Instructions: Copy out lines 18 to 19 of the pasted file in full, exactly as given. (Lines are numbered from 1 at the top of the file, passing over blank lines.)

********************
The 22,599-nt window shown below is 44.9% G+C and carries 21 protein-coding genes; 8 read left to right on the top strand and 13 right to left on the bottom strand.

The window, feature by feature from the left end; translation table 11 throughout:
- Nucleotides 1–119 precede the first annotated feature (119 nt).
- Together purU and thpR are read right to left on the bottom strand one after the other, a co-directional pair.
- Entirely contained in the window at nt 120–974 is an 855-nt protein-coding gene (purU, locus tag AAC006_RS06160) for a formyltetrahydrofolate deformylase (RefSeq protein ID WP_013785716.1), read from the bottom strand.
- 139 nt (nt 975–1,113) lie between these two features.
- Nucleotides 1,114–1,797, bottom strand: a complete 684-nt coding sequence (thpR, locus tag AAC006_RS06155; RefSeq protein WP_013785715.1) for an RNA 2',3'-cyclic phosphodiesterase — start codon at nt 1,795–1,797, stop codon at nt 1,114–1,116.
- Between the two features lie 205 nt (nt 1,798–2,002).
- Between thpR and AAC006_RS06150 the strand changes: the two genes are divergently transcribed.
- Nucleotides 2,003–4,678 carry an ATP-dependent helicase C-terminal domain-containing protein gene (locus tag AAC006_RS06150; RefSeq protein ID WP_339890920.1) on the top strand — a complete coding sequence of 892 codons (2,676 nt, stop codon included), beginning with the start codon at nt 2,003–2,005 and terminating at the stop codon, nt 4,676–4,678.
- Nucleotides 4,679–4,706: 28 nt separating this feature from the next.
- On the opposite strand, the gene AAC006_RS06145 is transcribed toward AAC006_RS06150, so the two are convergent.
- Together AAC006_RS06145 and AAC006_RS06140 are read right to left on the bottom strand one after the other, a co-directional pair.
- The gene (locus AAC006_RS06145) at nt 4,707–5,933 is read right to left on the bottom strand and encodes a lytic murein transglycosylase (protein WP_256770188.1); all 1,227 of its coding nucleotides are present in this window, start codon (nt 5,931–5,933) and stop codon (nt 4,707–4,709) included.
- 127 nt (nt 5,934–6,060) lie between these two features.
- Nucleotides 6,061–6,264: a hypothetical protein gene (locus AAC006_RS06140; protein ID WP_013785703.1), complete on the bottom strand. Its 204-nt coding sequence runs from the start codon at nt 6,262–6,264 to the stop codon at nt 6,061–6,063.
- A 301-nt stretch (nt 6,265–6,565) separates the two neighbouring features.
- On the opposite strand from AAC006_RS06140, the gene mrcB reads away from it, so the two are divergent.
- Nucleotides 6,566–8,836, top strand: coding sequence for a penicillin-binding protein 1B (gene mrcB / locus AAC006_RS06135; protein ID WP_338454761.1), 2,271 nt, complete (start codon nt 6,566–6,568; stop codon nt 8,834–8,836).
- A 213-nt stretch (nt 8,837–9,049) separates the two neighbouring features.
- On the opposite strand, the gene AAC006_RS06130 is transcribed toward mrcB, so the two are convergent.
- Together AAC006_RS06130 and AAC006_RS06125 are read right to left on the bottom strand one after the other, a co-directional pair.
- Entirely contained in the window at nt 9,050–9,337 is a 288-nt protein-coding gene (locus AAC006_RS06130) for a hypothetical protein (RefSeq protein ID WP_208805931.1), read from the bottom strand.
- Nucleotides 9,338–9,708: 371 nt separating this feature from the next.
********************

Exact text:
- On the opposite strand from AAC006_RS06140, the gene mrcB reads away from it, so the two are divergent.
- Nucleotides 6,566–8,836, top strand: coding sequence for a penicillin-binding protein 1B (gene mrcB / locus AAC006_RS06135; protein ID WP_338454761.1), 2,271 nt, complete (start codon nt 6,566–6,568; stop codon nt 8,834–8,836).